CAMLAW: Complementary and Alternative Medicine Law Blog

FDA Creates Medical Device Postmarket Transformation Initiative

The Center for Devices and Radiological Health within the federal Food and Drug Administration is taking steps to increase its ability to identify, analyze, and act on postmarket information in order to improve the safety and effectiveness of medical devices and radiation-emitting products.

'In January, 2006 the Center convened a senior leadership team (the Postmarket Transformation Leadership Team-PTLT) which included external medical device experts. The team's charge was to:

"evaluate the recommendations in the CDRH document, "Ensuring the Safety of Marketed Medical Devices - Executive Synopsis and Recommendations," (January '06), collect additional data as necessary, supplement the recommendations, if needed, and propose a prioritized implementation plan for a transformed postmarket process".

The report recommendations elaborated the four areas designated for improvement in the previous postmarket reports. They are:

Create a Culture of Collaboration
The Center should transform its operations by adding a permanent matrix of cross-cutting product-related groups over the current functionally-based organizational structure to foster information sharing, collaboration and, ultimately, more effective public health promotion and protection. The cross-cutting matrix is designed to ensure that collaboration occurs not just in crisis situations, but also as a part of routine, day-to-day operations.

Develop World Class Data Systems
Data input, mining, analysis, and tracking systems should be strengthened, improved, or created as needed for postmarket issues. Improvements to the Center's critical medical device data and information systems including MAUDE and the MDR system are highlighted as well as pursuing additional enhancements to enhance the Center's analysis and tracking capabilities.

Enhance Risk/Benefit Communication Efforts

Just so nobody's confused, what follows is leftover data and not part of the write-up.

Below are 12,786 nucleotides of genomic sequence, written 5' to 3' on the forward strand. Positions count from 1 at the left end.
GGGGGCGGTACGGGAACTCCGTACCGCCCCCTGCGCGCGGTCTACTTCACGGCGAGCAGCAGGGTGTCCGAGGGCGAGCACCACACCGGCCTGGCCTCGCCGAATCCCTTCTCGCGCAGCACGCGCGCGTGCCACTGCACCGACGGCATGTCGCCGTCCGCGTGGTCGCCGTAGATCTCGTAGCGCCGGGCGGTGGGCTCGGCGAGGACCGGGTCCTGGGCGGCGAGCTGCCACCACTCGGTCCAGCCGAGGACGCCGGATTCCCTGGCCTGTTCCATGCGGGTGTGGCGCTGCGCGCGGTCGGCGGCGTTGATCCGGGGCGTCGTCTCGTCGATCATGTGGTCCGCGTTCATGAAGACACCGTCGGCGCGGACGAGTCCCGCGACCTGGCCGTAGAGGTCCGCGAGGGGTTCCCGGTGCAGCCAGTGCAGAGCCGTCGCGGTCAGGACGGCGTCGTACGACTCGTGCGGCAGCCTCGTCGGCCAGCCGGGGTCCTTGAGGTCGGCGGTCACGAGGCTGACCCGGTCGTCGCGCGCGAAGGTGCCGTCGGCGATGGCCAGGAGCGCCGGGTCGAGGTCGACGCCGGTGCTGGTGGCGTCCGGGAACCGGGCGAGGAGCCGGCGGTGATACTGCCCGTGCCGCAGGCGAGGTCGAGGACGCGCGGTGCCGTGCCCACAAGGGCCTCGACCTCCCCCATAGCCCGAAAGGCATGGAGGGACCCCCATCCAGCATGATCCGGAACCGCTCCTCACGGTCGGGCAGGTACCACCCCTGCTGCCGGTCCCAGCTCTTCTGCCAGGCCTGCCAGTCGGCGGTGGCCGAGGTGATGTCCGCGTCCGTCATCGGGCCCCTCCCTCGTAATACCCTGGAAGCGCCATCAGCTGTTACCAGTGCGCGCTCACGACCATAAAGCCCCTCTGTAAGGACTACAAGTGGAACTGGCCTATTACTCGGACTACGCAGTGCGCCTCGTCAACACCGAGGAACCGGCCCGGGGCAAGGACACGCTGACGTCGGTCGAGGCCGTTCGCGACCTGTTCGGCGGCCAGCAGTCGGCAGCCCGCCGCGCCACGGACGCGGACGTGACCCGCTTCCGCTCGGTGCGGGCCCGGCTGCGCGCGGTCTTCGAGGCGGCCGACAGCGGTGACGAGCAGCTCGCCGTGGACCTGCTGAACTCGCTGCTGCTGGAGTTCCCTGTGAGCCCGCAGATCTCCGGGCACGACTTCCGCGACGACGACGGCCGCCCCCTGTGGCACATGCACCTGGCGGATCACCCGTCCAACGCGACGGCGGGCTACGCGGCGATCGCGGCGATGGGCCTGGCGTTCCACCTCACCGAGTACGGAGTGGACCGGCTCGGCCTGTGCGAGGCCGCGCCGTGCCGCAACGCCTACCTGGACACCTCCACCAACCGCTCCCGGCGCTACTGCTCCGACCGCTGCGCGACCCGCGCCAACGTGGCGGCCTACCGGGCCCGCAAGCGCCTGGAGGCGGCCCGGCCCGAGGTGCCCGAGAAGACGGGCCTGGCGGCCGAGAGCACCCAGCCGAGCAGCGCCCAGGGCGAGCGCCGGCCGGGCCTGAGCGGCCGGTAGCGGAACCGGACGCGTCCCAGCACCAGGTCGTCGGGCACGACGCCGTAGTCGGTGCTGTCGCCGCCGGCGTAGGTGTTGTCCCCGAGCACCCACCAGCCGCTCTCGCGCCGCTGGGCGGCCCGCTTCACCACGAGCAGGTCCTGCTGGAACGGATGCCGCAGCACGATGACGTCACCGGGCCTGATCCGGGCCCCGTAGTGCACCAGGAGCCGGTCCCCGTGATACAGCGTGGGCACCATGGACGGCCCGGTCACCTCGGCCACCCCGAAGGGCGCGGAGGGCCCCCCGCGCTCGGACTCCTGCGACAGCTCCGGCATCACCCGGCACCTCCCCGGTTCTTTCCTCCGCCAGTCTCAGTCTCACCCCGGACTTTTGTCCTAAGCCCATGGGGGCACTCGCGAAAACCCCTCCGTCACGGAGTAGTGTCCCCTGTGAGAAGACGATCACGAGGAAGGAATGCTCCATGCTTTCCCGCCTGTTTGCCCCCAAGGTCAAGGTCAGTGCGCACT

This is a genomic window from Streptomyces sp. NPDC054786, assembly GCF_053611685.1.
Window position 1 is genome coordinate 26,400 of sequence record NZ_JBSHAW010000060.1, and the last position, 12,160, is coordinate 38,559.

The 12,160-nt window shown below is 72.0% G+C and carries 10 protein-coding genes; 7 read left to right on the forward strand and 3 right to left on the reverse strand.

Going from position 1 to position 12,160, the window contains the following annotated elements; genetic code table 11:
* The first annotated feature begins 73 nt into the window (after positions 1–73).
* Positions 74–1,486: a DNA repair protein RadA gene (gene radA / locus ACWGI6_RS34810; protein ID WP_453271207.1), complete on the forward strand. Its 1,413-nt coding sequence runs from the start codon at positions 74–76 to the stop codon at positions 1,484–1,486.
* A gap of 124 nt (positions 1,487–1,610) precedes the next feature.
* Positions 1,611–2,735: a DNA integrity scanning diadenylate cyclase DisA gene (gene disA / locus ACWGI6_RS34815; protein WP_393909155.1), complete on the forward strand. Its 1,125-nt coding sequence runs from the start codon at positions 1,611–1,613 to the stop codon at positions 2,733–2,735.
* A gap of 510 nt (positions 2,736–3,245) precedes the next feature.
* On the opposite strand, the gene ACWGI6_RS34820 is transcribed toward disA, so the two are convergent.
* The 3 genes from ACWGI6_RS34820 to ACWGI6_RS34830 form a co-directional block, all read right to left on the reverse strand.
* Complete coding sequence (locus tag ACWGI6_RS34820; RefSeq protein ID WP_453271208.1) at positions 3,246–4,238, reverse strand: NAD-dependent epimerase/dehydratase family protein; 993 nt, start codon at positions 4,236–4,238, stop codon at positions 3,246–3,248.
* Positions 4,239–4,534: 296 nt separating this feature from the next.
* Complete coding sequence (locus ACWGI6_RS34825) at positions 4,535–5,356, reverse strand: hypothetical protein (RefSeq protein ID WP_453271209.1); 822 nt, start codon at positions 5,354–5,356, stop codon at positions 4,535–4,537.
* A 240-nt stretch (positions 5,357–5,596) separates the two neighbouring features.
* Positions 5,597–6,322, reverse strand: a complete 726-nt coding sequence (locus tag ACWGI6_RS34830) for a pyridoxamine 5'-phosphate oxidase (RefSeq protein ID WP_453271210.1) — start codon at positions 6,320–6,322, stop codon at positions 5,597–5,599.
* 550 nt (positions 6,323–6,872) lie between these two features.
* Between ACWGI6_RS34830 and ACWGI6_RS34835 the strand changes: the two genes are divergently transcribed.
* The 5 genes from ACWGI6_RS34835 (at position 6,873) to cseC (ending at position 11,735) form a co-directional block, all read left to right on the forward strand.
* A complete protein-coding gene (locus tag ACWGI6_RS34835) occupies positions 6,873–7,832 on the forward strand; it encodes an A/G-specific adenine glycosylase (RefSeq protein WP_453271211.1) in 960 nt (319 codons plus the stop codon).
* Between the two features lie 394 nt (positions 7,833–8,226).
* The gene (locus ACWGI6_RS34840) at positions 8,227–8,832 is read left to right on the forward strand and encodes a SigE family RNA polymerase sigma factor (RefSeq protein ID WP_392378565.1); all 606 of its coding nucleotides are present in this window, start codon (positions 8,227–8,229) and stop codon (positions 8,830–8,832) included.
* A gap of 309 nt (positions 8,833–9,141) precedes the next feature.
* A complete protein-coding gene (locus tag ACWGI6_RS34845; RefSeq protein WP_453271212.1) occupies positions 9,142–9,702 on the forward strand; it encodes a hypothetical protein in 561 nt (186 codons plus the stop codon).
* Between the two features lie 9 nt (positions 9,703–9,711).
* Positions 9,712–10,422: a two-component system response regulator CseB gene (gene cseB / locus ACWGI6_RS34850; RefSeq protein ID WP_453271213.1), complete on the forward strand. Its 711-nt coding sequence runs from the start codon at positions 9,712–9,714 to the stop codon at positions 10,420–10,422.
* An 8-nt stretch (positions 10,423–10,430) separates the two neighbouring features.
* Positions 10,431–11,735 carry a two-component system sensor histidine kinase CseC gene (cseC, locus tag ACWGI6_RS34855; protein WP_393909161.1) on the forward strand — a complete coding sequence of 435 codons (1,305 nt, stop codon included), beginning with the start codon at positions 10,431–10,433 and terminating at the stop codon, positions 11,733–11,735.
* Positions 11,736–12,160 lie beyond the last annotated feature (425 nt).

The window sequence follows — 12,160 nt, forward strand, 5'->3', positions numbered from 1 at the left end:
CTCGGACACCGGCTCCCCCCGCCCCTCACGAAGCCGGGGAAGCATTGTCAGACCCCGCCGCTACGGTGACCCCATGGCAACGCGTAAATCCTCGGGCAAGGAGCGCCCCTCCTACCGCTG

CDRH should be a trusted, publicly identifiable source for safety information about medical devices and radiation-emitting products. To that end, an analysis of the communication needs of CDRH stakeholders should be performed, and a process for the development and dissemination of risk-benefit information should be done in collaboration with clinical practitioners and professional communities.

Collaborate on Enforcement Strategies and Outcomes
Both the quantity and the quality of Center /ORA interactions should be transformed through increased collaboration among CDRH, the Office of Regulatory Affairs, and the Office of Chief Counsel. Postmarket data and information should be considered when prioritizing inspections and the inspection preparation process should include a review of recent postmarket data. CDRH should develop ways to leverage the audit results obtained by accredited third-party auditing bodies. Enforcement data systems should be updated, and employees trained to use them. All available enforcement tools should be used, including civil money penalties.

Immediate priority actions were identified by the PTLT. They are to:

Create a matrix of collaborative product groups to complement the largely functional organization of the Center

Develop metrics and methods for tracking the handling of postmarket issues

Pursue the development of unique identifiers (UDI) for medical devices

Propose mandatory electronic MDR reporting

Revise and update the MAUDE system, and expand the premarket data-warehousing project to include postmarket needs

Increase the quality and quantity of Center/ORA/OCC interactions

Develop and implement a risk-communication strategy

Design a pilot project to test the usefulness of quantitative decision-making methods for medical device regulation across the total product life cycle

Enhance utility of MedSun programs'

More information is available at the Center for Radiological Devices and Health.

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Law Offices of Michael H. Cohen offers general corporate legal services, litigation consultation, and expertise in health law, with a unique focus on alternative, complementary, and integrative medical therapies.

Michael H. Cohen is also President of the the Institute for Integrative and Energy Medicine, also known as the Institute for Health, Ethics, Law, Policy & Society. The Institute serves as a reliable forum for investigation and recommendations regarding the legal, regulatory, ethical, and health policy issues involved in the judicious integration of complementary and alternative medical therapies (such as acupuncture and traditional oriental medicine, chiropractic, massage therapy, herbal medicine) and conventional clinical care.

The most recent book written by Michael H. Cohen on health care law, regulation, ethics and policy pertaining to complementary and alternative medicine and related fields is an interdisciplinary collection of essays entitled, Healing at the Borderland of Medicine and Religion. This is the fourth book in a series, begun with Complementary and Alternative Medicine: Legal Boundaries and Regulatory Perspectives (1998).

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